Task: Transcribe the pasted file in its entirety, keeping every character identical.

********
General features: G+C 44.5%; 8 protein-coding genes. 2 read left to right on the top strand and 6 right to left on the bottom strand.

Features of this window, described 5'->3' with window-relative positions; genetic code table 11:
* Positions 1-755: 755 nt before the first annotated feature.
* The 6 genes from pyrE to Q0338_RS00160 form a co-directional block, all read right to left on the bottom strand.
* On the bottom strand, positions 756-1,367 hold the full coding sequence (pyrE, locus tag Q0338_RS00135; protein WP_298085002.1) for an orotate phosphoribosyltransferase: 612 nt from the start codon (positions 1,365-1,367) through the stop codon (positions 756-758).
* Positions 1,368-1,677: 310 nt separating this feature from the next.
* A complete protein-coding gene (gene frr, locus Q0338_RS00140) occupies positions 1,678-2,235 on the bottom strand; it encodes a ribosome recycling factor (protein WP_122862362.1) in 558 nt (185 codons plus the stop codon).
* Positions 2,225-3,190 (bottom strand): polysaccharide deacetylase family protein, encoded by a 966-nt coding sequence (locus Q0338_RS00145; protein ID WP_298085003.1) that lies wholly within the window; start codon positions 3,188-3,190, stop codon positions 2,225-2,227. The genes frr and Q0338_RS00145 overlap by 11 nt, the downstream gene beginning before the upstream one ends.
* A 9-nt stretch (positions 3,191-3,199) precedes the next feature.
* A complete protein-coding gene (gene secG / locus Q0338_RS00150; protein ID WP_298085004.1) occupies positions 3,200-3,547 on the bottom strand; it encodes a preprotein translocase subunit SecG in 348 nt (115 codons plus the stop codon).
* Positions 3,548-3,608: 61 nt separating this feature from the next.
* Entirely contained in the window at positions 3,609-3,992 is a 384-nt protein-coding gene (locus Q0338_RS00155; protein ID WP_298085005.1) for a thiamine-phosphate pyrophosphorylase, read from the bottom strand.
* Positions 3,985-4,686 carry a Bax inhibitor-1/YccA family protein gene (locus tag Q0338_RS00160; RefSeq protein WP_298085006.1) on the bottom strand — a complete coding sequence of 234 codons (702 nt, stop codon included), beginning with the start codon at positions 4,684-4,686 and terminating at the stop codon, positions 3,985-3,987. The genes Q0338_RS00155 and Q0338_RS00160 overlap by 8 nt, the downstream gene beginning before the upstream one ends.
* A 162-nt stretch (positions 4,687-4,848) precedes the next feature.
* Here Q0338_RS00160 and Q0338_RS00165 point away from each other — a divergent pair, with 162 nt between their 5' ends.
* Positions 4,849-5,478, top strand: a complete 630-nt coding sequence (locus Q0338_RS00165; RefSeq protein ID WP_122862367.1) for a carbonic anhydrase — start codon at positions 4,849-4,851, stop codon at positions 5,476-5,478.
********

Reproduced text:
General features: G+C 44.5%; 8 protein-coding genes. 2 read left to right on the top strand and 6 right to left on the bottom strand.

Features of this window, described 5'->3' with window-relative positions; genetic code table 11:
* Positions 1-755: 755 nt before the first annotated feature.
* The 6 genes from pyrE to Q0338_RS00160 form a co-directional block, all read right to left on the bottom strand.
* On the bottom strand, positions 756-1,367 hold the full coding sequence (pyrE, locus tag Q0338_RS00135; protein WP_298085002.1) for an orotate phosphoribosyltransferase: 612 nt from the start codon (positions 1,365-1,367) through the stop codon (positions 756-758).
* Positions 1,368-1,677: 310 nt separating this feature from the next.
* A complete protein-coding gene (gene frr, locus Q0338_RS00140) occupies positions 1,678-2,235 on the bottom strand; it encodes a ribosome recycling factor (protein WP_122862362.1) in 558 nt (185 codons plus the stop codon).
* Positions 2,225-3,190 (bottom strand): polysaccharide deacetylase family protein, encoded by a 966-nt coding sequence (locus Q0338_RS00145; protein ID WP_298085003.1) that lies wholly within the window; start codon positions 3,188-3,190, stop codon positions 2,225-2,227. The genes frr and Q0338_RS00145 overlap by 11 nt, the downstream gene beginning before the upstream one ends.
* A 9-nt stretch (positions 3,191-3,199) precedes the next feature.
* A complete protein-coding gene (gene secG / locus Q0338_RS00150; protein ID WP_298085004.1) occupies positions 3,200-3,547 on the bottom strand; it encodes a preprotein translocase subunit SecG in 348 nt (115 codons plus the stop codon).
* Positions 3,548-3,608: 61 nt separating this feature from the next.
* Entirely contained in the window at positions 3,609-3,992 is a 384-nt protein-coding gene (locus Q0338_RS00155; protein ID WP_298085005.1) for a thiamine-phosphate pyrophosphorylase, read from the bottom strand.
* Positions 3,985-4,686 carry a Bax inhibitor-1/YccA family protein gene (locus tag Q0338_RS00160; RefSeq protein WP_298085006.1) on the bottom strand — a complete coding sequence of 234 codons (702 nt, stop codon included), beginning with the start codon at positions 4,684-4,686 and terminating at the stop codon, positions 3,985-3,987. The genes Q0338_RS00155 and Q0338_RS00160 overlap by 8 nt, the downstream gene beginning before the upstream one ends.
* A 162-nt stretch (positions 4,687-4,848) precedes the next feature.
* Here Q0338_RS00160 and Q0338_RS00165 point away from each other — a divergent pair, with 162 nt between their 5' ends.
* Positions 4,849-5,478, top strand: a complete 630-nt coding sequence (locus Q0338_RS00165; RefSeq protein ID WP_122862367.1) for a carbonic anhydrase — start codon at positions 4,849-4,851, stop codon at positions 5,476-5,478.